Kindle, iPhone Kindle App...Privacy?

I love Kindle and the new iPhone Kindle App... and Amazon, too.

Your books, bookmarks, and even your current page in a book is synchronized between Kindle and iPhone Kindle app via Amazon's servers. It's fast and transparent.

And troubling.

I hadn't really paid much attention to this until yesterday when I had lunch with Ewa and showed her how well it worked. Then I started thinking about privacy. We know that under the USA PATRIOT act (and other legislation), your library borrowings and bookstore purchases may be seen by the authorities. But now, it seems that they can view your bookmarks and even your current page if they so desire (and possibly without your knowledge).

Of course, the fact that you have bookmarked a page doesn't mean you've read it--and who knows what words or phrases on that page caused you to bookmark it. Likewise, your current page may or may not have been read.

If this data is aggregated (as I suspect it is), I don't have a problem. With identifying information stripped out, it's useful to see what pages are bookmarked and where people have stopped reading. I assume there's a timestamp, so Amazon could sell the information of the page on which people stopped reading a book when they stopped over a month ago. (I do intend to finish Proust one day...perhaps in my next life.) Even if a complete record of pages is kept, that's not too worrisome--authors and publishers can improve their books by knowing what people skip and what bogs them down. (In the case of friends, we have low-tech ways of finding out who's skipped sections of our books.)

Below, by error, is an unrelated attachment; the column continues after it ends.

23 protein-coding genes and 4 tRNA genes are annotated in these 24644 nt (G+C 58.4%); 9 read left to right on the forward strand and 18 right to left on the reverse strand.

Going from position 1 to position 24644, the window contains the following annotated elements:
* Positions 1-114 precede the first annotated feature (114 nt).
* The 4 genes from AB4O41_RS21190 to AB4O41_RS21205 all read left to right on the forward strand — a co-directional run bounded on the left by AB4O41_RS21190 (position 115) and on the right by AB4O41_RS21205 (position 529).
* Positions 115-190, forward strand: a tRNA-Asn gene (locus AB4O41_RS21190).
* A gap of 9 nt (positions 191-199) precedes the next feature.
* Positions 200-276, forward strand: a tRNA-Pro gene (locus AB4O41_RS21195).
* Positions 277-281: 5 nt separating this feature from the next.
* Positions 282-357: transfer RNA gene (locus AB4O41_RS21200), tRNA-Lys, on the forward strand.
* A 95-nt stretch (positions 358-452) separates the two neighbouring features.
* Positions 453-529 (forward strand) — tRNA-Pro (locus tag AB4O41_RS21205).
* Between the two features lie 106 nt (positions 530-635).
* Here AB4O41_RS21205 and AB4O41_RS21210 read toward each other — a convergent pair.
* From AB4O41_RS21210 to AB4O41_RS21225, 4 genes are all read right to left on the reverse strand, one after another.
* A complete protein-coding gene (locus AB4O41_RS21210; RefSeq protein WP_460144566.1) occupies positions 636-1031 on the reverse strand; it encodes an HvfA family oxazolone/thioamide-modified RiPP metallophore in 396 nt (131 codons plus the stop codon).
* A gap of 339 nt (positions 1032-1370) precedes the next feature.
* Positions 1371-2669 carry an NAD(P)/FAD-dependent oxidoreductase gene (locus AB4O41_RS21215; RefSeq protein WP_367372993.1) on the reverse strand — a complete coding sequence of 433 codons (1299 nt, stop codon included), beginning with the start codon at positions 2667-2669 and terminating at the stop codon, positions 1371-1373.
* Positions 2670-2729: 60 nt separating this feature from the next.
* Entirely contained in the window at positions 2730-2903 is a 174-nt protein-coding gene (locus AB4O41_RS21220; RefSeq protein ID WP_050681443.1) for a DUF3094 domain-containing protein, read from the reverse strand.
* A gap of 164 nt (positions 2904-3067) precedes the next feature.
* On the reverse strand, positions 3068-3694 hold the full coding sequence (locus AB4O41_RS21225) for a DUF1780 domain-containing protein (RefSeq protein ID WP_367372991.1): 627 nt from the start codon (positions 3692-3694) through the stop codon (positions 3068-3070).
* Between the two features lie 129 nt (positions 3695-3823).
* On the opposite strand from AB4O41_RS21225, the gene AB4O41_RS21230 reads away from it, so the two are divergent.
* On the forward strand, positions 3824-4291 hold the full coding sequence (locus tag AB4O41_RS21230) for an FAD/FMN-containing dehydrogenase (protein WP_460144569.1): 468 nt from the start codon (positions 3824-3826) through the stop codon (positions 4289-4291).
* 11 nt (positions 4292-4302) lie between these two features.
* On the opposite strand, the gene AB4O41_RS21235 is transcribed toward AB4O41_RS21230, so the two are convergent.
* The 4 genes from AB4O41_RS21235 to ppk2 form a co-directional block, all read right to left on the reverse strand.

You can turn off synchronization which turns off the risk (if you perceive one) as well as the convenience. For me, I leave it on because I don't care who knows what I'm reading and where I am...and that I also haven't finished the wonderful Hearst biography.

To manage synchronization, go to Amazon and choose My Account->Manage Your Kindle (under Digital Content and Digital Management)->Manage Synchronization Between Devices (at the very bottom of the page).

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P.S. Also applies to notes and highlights. Maybe somewhere in the Amazon terms of service is language about who owns and can see these. Any clues are more than welcome.